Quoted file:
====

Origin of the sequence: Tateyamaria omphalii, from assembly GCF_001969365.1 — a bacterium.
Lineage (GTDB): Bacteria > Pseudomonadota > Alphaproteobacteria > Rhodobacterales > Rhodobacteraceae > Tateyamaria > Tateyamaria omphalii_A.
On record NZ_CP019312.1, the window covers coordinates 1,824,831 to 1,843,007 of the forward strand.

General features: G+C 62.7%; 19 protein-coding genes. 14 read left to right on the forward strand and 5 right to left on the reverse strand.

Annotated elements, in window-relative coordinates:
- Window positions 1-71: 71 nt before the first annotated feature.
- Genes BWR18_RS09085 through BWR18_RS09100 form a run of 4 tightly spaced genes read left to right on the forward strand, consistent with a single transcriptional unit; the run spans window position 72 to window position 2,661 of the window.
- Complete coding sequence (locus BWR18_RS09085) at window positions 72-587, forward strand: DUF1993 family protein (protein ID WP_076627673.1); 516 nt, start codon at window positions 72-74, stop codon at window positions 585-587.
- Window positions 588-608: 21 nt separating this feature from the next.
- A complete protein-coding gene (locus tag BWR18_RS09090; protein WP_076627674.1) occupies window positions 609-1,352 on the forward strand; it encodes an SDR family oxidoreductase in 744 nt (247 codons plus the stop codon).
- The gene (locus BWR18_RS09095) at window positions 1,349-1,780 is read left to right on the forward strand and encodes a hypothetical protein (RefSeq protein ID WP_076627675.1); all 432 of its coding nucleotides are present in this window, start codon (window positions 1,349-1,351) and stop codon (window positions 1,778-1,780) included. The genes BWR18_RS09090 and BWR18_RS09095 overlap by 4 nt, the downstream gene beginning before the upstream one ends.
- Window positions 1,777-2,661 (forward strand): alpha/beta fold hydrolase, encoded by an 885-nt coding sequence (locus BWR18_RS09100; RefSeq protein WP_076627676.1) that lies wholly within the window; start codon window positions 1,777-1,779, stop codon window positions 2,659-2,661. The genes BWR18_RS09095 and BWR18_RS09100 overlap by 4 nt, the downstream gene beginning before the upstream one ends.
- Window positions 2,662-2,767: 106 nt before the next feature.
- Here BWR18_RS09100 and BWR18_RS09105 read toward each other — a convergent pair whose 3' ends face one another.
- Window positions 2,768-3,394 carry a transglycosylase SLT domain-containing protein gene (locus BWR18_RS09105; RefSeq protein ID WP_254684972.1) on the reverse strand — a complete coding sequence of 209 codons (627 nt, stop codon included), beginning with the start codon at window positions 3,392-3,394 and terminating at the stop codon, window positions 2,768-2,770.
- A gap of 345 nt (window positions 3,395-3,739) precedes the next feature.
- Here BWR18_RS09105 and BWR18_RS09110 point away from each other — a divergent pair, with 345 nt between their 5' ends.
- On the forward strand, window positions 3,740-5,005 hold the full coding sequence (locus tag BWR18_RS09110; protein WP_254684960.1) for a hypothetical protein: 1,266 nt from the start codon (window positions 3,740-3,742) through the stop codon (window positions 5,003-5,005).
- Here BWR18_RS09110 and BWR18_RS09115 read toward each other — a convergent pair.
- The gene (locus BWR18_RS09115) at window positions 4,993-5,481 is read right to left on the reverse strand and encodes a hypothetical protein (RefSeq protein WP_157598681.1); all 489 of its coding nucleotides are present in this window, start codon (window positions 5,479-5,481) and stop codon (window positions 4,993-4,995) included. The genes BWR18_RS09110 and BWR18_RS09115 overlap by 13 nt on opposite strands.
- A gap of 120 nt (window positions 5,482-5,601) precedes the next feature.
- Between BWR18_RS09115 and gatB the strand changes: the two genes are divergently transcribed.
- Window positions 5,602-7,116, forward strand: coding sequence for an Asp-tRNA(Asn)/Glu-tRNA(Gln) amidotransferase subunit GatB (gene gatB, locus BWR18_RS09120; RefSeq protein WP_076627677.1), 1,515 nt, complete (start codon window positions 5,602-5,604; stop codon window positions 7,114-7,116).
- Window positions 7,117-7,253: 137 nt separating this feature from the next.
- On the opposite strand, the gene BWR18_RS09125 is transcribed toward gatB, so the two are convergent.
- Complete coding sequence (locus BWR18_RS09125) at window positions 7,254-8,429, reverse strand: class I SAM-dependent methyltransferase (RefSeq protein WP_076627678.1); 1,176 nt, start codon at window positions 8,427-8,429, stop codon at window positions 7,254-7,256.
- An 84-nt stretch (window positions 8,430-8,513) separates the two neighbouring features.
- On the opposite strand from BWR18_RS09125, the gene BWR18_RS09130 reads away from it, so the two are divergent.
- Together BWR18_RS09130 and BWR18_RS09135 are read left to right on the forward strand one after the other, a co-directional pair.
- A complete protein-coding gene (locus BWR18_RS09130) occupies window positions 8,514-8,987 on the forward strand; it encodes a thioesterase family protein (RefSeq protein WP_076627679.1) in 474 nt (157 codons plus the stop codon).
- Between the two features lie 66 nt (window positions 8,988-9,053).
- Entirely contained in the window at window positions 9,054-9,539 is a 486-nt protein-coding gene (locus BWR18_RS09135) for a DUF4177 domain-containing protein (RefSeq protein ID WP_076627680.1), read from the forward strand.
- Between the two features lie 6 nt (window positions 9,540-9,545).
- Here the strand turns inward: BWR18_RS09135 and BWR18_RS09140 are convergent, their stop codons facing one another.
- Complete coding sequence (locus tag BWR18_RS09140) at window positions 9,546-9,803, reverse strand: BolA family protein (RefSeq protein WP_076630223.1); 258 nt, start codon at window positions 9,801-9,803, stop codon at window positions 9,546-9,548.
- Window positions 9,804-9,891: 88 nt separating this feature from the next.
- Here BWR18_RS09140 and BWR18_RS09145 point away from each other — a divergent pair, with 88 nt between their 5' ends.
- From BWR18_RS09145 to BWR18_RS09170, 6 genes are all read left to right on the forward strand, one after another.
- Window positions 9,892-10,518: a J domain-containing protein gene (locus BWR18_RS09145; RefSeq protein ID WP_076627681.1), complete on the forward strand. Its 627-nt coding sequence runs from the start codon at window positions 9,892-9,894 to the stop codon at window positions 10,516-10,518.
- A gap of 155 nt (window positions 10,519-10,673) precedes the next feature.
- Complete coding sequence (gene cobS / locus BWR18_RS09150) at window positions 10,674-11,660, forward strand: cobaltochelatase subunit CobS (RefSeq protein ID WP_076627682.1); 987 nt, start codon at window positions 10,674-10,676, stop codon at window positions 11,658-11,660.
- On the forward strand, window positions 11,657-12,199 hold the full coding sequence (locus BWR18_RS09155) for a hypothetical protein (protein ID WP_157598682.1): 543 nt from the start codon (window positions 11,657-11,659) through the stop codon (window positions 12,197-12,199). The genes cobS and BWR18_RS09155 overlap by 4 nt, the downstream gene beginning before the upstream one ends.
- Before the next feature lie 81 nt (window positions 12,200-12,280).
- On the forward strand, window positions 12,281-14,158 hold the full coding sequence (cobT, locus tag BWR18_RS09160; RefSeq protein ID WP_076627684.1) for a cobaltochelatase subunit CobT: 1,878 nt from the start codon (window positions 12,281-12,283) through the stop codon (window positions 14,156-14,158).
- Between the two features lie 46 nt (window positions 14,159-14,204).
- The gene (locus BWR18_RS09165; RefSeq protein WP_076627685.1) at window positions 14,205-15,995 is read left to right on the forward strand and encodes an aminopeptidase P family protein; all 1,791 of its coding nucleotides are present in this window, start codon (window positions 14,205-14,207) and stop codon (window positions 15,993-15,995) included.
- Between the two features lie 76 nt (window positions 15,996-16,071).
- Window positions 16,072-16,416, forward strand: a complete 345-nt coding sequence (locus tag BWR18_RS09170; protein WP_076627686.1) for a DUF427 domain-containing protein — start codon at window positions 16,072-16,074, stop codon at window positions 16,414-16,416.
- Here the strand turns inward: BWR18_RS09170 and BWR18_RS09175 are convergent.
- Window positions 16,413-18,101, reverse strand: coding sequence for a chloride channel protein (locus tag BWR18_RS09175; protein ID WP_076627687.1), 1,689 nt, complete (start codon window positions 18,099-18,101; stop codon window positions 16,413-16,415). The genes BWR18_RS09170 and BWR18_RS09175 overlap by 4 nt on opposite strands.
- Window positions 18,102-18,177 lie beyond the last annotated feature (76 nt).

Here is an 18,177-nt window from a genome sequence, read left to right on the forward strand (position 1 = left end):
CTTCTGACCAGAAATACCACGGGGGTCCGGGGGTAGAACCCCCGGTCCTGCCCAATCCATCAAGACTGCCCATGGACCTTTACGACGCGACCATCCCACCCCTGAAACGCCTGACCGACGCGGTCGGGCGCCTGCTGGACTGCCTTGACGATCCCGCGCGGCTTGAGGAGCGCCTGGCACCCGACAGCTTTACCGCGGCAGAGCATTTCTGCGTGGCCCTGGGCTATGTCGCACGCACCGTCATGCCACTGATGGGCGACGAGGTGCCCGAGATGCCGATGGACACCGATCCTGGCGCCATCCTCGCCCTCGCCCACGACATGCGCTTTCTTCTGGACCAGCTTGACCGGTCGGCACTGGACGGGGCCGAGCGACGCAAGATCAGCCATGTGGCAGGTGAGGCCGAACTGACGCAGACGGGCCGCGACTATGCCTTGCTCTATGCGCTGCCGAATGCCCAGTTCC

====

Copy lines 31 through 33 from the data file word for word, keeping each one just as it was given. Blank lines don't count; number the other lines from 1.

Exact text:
- Between the two features lie 66 nt (window positions 8,988-9,053).
- Entirely contained in the window at window positions 9,054-9,539 is a 486-nt protein-coding gene (locus BWR18_RS09135) for a DUF4177 domain-containing protein (RefSeq protein ID WP_076627680.1), read from the forward strand.
- Between the two features lie 6 nt (window positions 9,540-9,545).